MIG welding is relatively easy to learn. If you have a little experience, the correct settings, and the right technique, you can create a strong weld that looks nice on a variety of materials using a MIG welder. Because you’re getting a finer weld, there’s very little need for sanding or cleanup on your final project. MIG welding is also more efficient and faster than stick welding. MIG welders are probably the most versatile choice for the home, shop, and job site.
Setting up and Maintaining a MIG Welder
Learning how to set up your machine correctly is an essential part of MIG welding. Different types and thicknesses of metal require different settings. The voltage, wire feed speed, and gas flow rate control the heat of the weld. The voltage setting is the primary heat setting that needs to be adjusted based on the thickness of the metal, joint, gas type, the size of the electrode used, and the position of the weld.
The wire feed speed is regulated in Inches Per Minute (IPM), and it controls how fast the wire is fed into the joint. The wire will have better contact with the weld joint if it is fed at a higher speed. Getting the best contact possible is important because it allows the machine to operate at a higher amperage, which means the heat will be higher, as well.
The transfer type is controlled by the flow rate of the gas, as well as the type of gas you use. You need to have your settings adjusted so that enough gas is flowing to adequately protect the joint of your weld from air. The flow of the gas is measured in CFMs, or Cubic Feet per Minute. If you are welding indoors where there’s no wind, a setting of 15 CFM is usually sufficient, but in drafty areas, you may require a CFM of 50. Never set the flow rate too high because it could cause air to be sucked in and contaminate the weld.
Most manufacturers will include a guide to the proper settings or a MIG welding chart along with the machine. These are meant to be guidelines, and it will take some trial and error to get the setting just right. Always test your setting on a piece of scrap metal before you begin working on your actual project.
The most important thing you can do to keep your MIG welder functioning properly is to keep it clean. Never allow sawdust from other projects to get into our machine. You will also need to replace the tip on your welding torch periodically. Some machines will also need to have the brushes inside the wire feeder replaced occasionally. Refer to your instruction manual for detailed maintenance instructions on your particular machine.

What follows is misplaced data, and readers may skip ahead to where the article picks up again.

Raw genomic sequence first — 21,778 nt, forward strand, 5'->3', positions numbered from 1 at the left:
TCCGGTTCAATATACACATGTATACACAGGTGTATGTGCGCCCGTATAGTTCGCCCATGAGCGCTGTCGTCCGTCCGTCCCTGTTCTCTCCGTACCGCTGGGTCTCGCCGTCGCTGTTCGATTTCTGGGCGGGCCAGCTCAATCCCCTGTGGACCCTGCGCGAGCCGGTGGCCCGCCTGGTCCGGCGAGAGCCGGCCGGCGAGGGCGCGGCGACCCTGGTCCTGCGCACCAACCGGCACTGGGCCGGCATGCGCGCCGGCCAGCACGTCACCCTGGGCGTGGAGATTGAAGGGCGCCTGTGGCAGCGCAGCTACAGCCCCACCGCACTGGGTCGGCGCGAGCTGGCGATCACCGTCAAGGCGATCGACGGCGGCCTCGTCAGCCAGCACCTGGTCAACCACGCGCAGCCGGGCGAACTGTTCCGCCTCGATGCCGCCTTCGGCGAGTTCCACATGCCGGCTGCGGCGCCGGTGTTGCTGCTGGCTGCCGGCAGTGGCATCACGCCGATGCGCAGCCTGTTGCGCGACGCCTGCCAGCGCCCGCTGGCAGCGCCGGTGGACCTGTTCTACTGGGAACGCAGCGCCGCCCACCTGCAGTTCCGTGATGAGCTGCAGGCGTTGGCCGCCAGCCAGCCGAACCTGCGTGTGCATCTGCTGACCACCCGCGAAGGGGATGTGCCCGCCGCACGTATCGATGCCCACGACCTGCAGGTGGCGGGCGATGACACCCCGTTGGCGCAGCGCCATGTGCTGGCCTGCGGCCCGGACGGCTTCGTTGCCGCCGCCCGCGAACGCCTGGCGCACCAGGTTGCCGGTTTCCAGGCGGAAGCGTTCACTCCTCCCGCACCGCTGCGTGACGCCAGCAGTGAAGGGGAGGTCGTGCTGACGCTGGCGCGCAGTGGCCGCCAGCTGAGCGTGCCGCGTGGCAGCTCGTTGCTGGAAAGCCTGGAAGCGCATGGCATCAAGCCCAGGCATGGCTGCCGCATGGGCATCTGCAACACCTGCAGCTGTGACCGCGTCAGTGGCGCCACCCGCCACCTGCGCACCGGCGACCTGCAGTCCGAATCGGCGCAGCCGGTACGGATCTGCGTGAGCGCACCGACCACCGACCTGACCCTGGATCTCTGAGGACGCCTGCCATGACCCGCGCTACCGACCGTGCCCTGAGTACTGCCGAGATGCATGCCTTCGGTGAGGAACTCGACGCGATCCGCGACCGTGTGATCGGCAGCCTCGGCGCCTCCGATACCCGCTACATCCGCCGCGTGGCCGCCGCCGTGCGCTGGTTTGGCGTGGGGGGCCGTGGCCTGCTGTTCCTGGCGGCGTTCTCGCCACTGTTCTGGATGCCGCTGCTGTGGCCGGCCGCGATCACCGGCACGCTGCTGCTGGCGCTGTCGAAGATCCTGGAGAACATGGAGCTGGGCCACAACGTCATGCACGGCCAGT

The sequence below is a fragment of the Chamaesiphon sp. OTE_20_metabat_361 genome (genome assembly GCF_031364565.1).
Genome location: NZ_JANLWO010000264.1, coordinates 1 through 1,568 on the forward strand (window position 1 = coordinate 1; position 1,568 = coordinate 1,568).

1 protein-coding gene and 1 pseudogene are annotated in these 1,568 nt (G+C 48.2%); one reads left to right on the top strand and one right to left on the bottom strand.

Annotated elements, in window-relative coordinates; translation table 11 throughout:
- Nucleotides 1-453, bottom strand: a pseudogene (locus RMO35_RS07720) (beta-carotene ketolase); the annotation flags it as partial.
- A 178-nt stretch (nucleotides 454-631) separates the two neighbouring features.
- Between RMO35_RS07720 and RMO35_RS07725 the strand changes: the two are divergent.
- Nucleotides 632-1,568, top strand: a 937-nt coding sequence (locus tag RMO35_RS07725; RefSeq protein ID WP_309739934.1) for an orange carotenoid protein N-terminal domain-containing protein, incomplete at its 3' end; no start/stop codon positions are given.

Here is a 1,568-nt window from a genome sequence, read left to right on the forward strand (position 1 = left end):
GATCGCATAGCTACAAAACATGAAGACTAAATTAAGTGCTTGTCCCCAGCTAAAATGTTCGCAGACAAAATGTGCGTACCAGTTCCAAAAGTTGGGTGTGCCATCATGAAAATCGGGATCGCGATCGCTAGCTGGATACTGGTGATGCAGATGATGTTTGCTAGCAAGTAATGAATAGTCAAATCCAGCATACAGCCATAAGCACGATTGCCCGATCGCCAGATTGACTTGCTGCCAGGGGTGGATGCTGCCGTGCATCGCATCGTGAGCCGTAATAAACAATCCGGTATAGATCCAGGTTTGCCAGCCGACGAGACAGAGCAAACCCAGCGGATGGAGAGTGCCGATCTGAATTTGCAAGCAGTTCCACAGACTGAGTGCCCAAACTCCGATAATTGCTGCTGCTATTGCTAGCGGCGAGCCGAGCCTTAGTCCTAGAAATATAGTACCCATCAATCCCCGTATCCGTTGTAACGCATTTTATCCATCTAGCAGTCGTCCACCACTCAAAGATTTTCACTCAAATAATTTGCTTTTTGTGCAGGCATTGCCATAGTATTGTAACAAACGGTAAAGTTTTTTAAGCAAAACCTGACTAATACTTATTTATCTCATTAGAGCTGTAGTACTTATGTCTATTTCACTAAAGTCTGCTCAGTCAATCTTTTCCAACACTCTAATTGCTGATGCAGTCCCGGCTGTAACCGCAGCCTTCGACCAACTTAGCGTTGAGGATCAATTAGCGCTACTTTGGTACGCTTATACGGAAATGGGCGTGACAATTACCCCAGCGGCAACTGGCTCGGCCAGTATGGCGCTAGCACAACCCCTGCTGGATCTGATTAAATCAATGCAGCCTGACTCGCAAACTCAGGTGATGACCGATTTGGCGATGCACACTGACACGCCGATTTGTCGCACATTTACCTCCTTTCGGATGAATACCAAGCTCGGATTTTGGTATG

Best MIG Welder Buyer’s Guide
If you are new to MIG welding, the reviews above can help you compare the most popular machines available in 2019. Knowing a little more about the features that are available will help you decide which unit is the ideal for your particular situation. Here’s a look at some of the key features to help you make an informed decision.
Higher Amps and output voltage mean more power and heat for you to weld with. Machines with higher output can weld thicker metals and a larger variety of metals. Input amperage is also important. Welders with 110-volt input will have a limited output, while machines with 115V or 120V can produce a higher output to weld thicker metals. In general, the more Amps a MIG welder can produce, the more it will cost.
The duty cycle of a MIG welder indicates how long the welder can be used before it gets too hot, and you have to stop welding. For example, a duty cycle of 20% indicates that you can only weld for 2 minutes before it has to cool down. The higher the duty cycle, the longer you can weld before the machine needs a rest period to cool off.
What Types of Jobs Will You Do?
Considering what types of jobs you will be doing can help you decide which MIG welder will be best for your situation. If you will only use it a couple times a year to weld mild steel and think gauge medals, a light-duty welder, like the Goplus MIG 130, is all you need. For larger projects and thicker gauge metals, you’ll want something with more power, such as the Forney Easy Weld 261.
The more welding speeds a MIG welder has, the more versatile it is. If you want to be able to work on a variety of different types and thicknesses of metal, choose a machine like the Vivohome MIG 130 that has 10 different welding speed settings.
The warranty provided by the manufacturer should also be considered. If your MIG welder fails, you will want to know that the manufacturer stands behind their product. Choose a welder that has at least a 1-year warranty.
Summing It Up
MIG welders are incredibly versatile and easy to use. They are very popular for everything from auto body work to hobby projects and home repairs. It will take a little practice to get the settings just right, but once you get the hang of it, you will be able to create precise welds that look great on your projects. The best MIG welder for the home, shop, or job site will be the one that has the features you need to complete the jobs you will be working on the most. Our MIG welder reviews will help you compare the most popular MIG welders available and decide which features are the most important to you.